BAGHDAD — Insurgents in Iraq deployed a series of car bombs in coordinated attacks that cut across a wide swath of the country Monday, killing at least 55 on the deadliest day in nearly a month.
The assault bore the hallmarks of a resurgent al-Qaida in Iraq and appeared aimed at sowing fear days before the first elections since U.S. troops withdrew. There was no immediate claim of responsibility, but coordinated attacks are a favorite tactic of al-Qaida's Iraq branch.
Iraqi officials believe the insurgent group is growing stronger and increasingly coordinating with allies fighting to topple Syrian President Bashar Assad across the border. They say rising lawlessness on the Syria-Iraq frontier and cross-border cooperation with a Syrian group, the Nusra Front, has improved the militants' supply of weapons and foreign fighters.
The intensifying violence, some of it related to the provincial elections scheduled for Saturday, is worrying for Iraqi officials and Baghdad-based diplomats alike. At least 14 candidates have been killed in recent weeks, including one slain in an apparent ambush Sunday.
"Of course we are concerned about the violence in the country that has been increasing in the last weeks," United Nations envoy Martin Kobler told The Associated Press. He condemned the bloodshed and urged Iraqi officials to push ahead with the elections.
"They should be free and fair, and every voter should go to the polls free of intimidation and fear," he said.
Iraqi Army Maj. Gen. Hassan al-Baydhani, the No. 2 official at Baghdad's military command, said authorities managed to defuse three car bombs in Baghdad before they could go off.
He described the violence as an attempt to derail the elections and intimidate voters.
"The terrorists want to grab headlines as we approach election day," he said.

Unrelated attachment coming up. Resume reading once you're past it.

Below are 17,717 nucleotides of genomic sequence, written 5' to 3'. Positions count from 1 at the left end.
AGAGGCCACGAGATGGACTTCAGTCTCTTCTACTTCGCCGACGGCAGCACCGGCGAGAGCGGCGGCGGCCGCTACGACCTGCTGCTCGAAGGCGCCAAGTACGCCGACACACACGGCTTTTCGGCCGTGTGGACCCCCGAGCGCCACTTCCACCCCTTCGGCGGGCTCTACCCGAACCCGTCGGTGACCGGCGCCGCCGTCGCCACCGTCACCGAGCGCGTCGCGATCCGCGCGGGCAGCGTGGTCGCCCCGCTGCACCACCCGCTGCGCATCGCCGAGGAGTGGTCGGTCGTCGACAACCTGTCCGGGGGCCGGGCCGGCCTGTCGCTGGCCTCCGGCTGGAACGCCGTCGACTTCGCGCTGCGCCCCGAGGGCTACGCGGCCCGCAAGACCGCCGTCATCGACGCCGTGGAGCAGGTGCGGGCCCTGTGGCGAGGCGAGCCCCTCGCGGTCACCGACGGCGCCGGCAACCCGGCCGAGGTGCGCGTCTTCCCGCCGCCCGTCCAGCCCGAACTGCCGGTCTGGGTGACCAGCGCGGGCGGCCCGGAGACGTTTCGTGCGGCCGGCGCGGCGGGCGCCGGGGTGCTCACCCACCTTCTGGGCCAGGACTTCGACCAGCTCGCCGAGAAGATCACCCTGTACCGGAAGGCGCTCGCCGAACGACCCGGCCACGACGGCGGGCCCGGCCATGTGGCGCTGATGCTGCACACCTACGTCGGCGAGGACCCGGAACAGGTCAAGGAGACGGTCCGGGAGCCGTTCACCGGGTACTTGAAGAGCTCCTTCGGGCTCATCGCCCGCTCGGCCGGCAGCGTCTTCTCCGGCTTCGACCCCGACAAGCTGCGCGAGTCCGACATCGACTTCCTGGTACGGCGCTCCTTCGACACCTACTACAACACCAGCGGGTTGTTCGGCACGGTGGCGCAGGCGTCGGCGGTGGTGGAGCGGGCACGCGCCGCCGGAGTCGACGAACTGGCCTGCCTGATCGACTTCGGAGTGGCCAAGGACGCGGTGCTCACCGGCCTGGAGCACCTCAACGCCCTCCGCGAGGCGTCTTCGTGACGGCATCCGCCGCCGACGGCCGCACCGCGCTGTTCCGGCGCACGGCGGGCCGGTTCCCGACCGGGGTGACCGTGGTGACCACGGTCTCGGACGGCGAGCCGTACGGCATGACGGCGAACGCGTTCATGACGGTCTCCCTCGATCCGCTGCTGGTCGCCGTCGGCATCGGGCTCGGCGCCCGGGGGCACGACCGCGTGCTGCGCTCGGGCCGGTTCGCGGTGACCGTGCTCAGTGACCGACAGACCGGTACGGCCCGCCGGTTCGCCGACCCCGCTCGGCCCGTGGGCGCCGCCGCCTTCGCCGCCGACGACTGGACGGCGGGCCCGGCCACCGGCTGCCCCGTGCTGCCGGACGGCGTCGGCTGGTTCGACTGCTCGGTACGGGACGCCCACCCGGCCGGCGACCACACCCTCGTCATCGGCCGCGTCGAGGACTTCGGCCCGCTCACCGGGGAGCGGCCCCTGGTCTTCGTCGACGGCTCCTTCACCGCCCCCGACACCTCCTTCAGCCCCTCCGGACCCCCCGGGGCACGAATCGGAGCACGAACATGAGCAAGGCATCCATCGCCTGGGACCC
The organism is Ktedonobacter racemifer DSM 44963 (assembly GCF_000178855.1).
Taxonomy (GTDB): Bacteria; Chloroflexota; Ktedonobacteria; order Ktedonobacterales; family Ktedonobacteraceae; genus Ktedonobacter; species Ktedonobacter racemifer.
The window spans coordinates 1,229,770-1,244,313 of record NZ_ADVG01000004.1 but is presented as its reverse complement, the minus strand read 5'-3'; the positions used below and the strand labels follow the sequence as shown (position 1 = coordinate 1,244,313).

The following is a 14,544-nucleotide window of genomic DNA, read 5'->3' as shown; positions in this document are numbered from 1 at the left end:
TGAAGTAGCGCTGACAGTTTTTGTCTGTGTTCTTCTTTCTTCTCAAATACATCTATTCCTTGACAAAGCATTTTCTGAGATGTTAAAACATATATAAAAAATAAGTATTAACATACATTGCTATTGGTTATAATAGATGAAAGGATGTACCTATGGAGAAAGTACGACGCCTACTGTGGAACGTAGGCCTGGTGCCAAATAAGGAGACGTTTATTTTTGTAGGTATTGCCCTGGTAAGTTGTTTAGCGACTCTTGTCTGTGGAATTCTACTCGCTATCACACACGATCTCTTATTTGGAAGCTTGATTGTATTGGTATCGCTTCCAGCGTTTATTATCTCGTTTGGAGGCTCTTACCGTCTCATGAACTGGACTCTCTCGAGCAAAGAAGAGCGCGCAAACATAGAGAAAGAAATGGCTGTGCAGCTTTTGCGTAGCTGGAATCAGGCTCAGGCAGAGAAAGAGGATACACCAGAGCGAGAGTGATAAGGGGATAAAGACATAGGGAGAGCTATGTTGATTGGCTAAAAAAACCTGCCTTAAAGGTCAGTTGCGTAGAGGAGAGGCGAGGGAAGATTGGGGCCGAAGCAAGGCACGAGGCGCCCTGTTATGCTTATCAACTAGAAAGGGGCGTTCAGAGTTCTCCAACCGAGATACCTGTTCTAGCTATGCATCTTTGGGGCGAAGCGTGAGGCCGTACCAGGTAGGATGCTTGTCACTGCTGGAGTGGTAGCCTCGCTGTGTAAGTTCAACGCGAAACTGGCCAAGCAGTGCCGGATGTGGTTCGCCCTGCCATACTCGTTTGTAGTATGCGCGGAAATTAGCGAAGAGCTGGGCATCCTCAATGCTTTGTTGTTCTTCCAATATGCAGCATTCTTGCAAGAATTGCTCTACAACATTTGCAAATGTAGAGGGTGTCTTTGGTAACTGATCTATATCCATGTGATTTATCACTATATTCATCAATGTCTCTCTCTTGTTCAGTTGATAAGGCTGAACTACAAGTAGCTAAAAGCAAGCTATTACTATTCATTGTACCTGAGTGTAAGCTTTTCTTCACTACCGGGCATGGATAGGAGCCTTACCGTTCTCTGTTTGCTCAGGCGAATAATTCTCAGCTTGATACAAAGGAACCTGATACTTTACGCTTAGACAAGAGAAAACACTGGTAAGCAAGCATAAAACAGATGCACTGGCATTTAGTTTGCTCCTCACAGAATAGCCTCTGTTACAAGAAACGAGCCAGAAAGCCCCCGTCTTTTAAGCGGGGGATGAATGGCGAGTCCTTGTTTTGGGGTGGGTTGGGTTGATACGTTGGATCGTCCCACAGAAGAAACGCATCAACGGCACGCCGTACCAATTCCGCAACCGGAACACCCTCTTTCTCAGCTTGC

Monday's attacks — most of them car bombings — were unusually broad in scope. Among the places where attacks erupted were the Sunni-dominated western Anbar province and Saddam Hussein's hometown of Tikrit, the ethnically contested oil-rich city of Kirkuk and towns in the predominantly Shiite south.
The deadliest attacks hit Baghdad, where multiple car bombs and other explosions killed 25 people. In one attack, a parked car bomb exploded at a bus station in the eastern suburbs of Kamaliya, killing four and wounding 13. Qassim Saad, a teacher in a nearby school, said his pupils began screaming as the explosion shattered windows.
He described a chaotic scene where security forces opened fire into the air upon arrival to disperse onlookers as overturned vegetable carts sat stained with blood amid wrecked storefronts.
Saad blamed politicians and security forces for lapses that led to the attacks, saying that elected officials "are doing nothing to help the people and are only looking out for their benefits."
Two more car bombs exploded in a rare attack in a parking lot near the heavily guarded entrances to Baghdad International Airport. Three people were killed, including a bodyguard of a Shiite lawmaker whose convoy was passing by.
"This attack and other attacks that took place today were part of the continuous efforts by al-Qaida terrorists to shake the security and political situation ahead of the upcoming elections," said Diaa al-Asadi, a political ally of the lawmaker who was traveling in the convoy.
Around sunset, a parked car bomb exploded near car dealerships in the eastern Habibiya neighborhood, killing ten. Other blasts struck the capital's Kamila, Karrada, Shurta, Baladiyat and Umm al-Maalif neighborhoods.
In and around the ethnically-mixed northern city of Kirkuk, three parked car bombs went off downtown simultaneously — one in an Arab district, one in a Kurdish one, and one in a Turkomen district— killing four.